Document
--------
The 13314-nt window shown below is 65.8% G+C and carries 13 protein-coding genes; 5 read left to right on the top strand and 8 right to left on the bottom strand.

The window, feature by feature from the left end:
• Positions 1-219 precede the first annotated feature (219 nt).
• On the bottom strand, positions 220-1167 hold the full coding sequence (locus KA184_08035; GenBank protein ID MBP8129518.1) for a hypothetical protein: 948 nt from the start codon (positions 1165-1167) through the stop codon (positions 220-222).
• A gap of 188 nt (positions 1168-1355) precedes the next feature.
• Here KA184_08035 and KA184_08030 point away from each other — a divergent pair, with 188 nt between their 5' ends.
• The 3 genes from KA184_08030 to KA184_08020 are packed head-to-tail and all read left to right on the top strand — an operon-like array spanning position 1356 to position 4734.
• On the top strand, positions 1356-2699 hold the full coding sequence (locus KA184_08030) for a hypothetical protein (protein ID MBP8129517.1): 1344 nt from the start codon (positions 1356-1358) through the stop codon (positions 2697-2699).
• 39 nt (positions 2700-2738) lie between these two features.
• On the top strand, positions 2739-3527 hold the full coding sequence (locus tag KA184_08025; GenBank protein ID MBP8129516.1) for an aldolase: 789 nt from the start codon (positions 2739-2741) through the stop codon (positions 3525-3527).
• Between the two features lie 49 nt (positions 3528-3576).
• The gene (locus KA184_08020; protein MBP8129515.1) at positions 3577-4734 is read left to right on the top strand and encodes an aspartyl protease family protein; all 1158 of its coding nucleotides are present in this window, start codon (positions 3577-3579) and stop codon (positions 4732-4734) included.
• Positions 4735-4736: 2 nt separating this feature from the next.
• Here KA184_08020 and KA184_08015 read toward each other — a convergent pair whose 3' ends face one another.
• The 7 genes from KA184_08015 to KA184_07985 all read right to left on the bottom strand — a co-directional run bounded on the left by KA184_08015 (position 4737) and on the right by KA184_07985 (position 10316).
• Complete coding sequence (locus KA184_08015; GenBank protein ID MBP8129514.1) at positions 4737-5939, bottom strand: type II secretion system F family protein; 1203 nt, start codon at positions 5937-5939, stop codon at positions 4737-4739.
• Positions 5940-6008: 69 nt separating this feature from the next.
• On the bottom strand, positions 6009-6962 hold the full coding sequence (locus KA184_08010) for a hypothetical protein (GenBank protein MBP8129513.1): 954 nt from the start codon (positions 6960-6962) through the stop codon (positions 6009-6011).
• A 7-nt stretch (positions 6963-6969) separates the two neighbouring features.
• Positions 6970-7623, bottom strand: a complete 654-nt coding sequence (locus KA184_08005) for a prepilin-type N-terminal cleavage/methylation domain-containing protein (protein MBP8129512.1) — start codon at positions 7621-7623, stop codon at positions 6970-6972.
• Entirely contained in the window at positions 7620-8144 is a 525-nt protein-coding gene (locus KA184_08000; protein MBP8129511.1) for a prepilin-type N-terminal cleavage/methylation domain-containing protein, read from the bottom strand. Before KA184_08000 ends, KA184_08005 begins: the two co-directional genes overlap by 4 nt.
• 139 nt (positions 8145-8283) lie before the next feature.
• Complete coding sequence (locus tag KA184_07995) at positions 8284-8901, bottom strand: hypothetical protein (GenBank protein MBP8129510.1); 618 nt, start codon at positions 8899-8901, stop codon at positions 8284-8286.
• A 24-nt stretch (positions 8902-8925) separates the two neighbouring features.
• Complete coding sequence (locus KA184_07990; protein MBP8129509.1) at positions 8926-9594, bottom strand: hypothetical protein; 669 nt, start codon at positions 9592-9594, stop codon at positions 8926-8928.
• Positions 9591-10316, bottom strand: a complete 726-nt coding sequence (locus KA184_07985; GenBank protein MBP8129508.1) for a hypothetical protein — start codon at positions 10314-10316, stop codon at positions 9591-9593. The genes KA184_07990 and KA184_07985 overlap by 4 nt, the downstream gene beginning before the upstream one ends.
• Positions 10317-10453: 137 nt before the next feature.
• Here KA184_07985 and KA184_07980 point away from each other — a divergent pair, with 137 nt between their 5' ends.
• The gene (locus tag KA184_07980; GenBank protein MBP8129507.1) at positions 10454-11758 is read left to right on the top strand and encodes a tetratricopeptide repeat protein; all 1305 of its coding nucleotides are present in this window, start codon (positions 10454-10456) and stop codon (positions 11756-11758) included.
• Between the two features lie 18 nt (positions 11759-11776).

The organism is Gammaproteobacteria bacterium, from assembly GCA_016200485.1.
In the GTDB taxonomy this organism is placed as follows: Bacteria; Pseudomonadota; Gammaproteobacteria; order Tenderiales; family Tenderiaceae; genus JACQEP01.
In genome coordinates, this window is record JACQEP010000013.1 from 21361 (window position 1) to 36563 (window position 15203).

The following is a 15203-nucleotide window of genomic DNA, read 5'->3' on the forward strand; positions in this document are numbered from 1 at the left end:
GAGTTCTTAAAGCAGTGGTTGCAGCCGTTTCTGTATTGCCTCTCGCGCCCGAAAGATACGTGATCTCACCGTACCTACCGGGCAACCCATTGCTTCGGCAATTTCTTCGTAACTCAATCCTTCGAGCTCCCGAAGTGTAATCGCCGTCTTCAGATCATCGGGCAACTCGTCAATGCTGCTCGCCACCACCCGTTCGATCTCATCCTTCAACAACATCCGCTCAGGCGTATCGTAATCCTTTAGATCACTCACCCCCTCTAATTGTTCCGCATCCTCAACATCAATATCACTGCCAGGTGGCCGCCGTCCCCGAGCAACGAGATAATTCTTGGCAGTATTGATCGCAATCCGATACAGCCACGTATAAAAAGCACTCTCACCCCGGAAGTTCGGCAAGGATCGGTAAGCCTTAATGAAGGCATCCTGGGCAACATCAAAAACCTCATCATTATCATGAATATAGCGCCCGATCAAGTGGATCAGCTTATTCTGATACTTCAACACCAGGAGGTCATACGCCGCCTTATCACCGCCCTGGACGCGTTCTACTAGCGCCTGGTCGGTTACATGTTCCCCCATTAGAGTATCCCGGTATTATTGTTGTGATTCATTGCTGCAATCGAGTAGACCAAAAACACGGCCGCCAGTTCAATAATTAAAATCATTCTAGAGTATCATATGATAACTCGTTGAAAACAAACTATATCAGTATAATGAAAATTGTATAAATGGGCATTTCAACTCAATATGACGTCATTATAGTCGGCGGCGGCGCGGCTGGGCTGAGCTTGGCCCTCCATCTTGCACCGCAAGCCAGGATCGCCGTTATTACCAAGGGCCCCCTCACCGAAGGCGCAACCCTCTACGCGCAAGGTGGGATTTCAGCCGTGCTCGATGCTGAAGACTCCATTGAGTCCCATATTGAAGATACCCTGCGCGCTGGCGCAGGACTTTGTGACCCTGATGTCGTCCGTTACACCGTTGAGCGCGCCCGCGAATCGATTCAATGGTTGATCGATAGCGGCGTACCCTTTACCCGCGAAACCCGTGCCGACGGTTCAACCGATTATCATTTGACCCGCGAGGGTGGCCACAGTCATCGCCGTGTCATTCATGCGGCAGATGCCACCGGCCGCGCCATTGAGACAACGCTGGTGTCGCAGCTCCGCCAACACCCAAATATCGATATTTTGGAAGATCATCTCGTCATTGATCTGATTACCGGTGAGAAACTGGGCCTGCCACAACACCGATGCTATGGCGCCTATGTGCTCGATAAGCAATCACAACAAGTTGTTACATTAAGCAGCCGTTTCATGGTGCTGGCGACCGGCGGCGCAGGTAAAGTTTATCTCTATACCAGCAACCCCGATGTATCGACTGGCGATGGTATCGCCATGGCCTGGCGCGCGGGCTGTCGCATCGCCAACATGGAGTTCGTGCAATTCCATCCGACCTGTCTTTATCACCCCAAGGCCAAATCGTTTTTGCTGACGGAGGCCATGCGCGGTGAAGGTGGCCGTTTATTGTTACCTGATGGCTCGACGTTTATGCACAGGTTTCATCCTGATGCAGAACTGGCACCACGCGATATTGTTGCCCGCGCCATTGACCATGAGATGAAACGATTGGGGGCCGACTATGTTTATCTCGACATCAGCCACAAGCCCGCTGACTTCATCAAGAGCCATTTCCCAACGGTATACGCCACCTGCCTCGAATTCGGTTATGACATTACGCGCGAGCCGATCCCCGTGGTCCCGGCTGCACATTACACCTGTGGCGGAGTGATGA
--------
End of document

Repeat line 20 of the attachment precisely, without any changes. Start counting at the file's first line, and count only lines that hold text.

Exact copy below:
• Positions 6970-7623, bottom strand: a complete 654-nt coding sequence (locus KA184_08005) for a prepilin-type N-terminal cleavage/methylation domain-containing protein (protein MBP8129512.1) — start codon at positions 7621-7623, stop codon at positions 6970-6972.